Vincent Marino likes this.
  12. Vincent Marino

    Vincent Marino Active Member

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    Ok man. let me know about about the Sig ammo if you would. I see it on target sports and I thought about ordering it. I've run alot of ammo through my .380. So far, Remington UMC is my favorite.
     
  13. Oscar

    Oscar Active Member

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    The Sig ammo ran real well through my Bersa 380. I used Sig's Elite Performance Ammo FMG, their practice ammo first. Then I shot their V-Crown JHP self defense ammo. No problems at all. Very accurate. I will continue to buy their ammo. Cabela's has Sig ammo on sale through the 29th of this month.
     
    Vincent Marino likes this.
  14. Vincent Marino

    Vincent Marino Active Member

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    Good to hear Oscar. I'll try some next order.
     
  15. JackStraw

    JackStraw Well-Known Member

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    could try that Hoppes foam cleaner they have at Walmart. Supposed to remove lead deposits I think.
     
  16. Oscar

    Oscar Active Member

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    Thanks for the tip on Hoppe's Foam Cleaner. I recently switched to CLP liquid. I was using Rem Oil exclusively. I am very pleased with the liquid CLP it does a great job on my hand guns and rifles.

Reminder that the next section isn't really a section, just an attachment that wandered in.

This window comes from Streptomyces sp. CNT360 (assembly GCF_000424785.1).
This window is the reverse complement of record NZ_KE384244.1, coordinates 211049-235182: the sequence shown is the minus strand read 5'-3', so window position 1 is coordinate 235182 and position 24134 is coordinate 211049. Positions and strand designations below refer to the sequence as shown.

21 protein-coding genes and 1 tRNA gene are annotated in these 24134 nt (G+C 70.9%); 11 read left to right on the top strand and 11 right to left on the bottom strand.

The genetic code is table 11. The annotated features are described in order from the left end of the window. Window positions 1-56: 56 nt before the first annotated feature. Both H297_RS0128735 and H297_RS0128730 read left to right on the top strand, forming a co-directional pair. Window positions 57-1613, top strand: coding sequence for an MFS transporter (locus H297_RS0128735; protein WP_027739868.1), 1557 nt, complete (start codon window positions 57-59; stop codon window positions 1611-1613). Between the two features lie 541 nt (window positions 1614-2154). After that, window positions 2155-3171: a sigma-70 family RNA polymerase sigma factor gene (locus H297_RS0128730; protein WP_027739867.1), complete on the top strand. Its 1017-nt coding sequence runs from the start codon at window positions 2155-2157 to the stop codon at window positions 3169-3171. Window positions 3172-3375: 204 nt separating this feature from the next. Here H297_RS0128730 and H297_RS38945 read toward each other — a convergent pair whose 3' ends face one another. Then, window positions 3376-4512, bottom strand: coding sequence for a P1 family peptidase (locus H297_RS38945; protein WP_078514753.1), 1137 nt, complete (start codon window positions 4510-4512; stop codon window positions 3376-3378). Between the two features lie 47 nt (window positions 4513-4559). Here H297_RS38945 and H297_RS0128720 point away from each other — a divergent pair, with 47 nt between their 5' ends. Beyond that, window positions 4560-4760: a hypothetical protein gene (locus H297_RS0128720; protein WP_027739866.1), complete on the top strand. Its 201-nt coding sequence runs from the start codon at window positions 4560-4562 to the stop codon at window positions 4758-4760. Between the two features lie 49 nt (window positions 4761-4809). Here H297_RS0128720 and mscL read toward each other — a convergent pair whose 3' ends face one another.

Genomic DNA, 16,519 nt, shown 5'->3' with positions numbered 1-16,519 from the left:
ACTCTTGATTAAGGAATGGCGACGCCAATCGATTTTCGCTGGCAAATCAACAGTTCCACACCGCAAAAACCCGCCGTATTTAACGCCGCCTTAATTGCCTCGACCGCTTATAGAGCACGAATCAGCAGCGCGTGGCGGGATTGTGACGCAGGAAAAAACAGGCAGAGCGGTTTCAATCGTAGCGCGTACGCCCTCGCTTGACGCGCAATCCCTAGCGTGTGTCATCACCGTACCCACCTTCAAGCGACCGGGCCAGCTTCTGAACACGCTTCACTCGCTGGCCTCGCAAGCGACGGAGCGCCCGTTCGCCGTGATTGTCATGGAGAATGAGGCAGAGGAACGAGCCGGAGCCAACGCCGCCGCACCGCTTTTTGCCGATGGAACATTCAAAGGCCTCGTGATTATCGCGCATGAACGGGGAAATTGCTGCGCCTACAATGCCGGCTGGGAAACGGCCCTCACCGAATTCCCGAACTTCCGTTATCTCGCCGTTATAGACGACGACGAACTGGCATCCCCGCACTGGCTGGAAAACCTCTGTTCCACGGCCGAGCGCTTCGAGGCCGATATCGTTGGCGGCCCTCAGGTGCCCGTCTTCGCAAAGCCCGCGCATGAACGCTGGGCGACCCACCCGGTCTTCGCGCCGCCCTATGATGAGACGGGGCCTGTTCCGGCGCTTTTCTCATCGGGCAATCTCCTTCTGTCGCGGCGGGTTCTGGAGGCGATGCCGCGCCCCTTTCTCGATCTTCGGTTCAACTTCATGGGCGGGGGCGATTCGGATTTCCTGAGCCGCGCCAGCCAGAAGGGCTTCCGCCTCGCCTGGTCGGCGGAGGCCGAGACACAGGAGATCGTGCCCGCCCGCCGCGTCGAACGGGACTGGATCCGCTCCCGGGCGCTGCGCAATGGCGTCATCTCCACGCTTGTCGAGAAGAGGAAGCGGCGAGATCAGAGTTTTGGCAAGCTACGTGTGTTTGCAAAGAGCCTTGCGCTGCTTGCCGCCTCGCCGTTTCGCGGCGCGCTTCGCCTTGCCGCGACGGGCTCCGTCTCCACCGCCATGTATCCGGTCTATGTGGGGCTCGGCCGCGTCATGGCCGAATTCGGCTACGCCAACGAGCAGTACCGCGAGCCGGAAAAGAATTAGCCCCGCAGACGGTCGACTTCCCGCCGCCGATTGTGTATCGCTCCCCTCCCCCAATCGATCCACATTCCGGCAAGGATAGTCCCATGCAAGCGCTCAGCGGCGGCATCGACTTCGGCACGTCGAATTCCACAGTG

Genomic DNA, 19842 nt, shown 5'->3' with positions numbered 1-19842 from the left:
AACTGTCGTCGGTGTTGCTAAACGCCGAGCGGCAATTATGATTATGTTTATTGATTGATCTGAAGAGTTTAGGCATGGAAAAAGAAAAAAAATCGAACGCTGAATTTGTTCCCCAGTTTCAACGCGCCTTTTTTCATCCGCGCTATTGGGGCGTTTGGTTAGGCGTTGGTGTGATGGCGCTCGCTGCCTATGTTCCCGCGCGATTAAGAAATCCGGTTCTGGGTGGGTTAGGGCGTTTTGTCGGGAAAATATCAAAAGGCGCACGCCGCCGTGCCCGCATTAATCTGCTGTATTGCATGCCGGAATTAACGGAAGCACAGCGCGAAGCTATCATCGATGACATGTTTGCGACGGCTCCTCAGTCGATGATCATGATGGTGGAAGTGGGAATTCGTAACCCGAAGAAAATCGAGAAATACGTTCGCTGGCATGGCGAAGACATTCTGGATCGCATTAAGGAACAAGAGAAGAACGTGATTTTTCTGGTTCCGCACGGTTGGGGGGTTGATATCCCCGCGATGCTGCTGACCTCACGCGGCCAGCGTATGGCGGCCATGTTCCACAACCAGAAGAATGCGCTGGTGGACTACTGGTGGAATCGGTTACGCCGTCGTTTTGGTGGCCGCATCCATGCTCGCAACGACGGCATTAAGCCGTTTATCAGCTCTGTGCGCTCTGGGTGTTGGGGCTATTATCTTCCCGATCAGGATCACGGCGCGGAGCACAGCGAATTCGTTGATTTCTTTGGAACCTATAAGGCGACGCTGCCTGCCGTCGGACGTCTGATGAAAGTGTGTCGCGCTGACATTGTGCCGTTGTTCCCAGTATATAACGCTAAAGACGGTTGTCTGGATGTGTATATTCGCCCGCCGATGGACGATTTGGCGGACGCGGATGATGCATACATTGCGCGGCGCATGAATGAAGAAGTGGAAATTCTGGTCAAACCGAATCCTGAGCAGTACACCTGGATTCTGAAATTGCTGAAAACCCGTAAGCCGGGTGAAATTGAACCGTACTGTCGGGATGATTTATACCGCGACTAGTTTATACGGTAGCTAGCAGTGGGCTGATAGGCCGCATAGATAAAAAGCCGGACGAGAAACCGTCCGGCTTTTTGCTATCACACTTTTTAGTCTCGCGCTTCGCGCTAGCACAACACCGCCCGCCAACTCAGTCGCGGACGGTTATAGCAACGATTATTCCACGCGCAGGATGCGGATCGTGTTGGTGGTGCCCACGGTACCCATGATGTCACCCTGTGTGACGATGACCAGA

17. boomerguy49

    boomerguy49 Well-Known Member

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    I only use spray CLP on all of my guns. My daughter's firearms instructor (yeah, that kind of daughter) showed me how he teaches cleaning and it works very well. Regardless of the firearm:
    -place a wadded cleaning patch in one end of the barrel as a stopper
    -spray a tiny bit of CLP (it foams up, so be careful) into the barrel and then use a second wadded cleaning patch to plug the other end.
    -set the barrel aside while cleaning the rest of the gun and then come back later after the CLP has had time to soak
    -for particularly dirty barrels (yes, WWB is very dirty) I use a brass spiral brush by itself and then I wrap cleaning patch soaked with CLP around the brass brush to clean again -- repeat as needed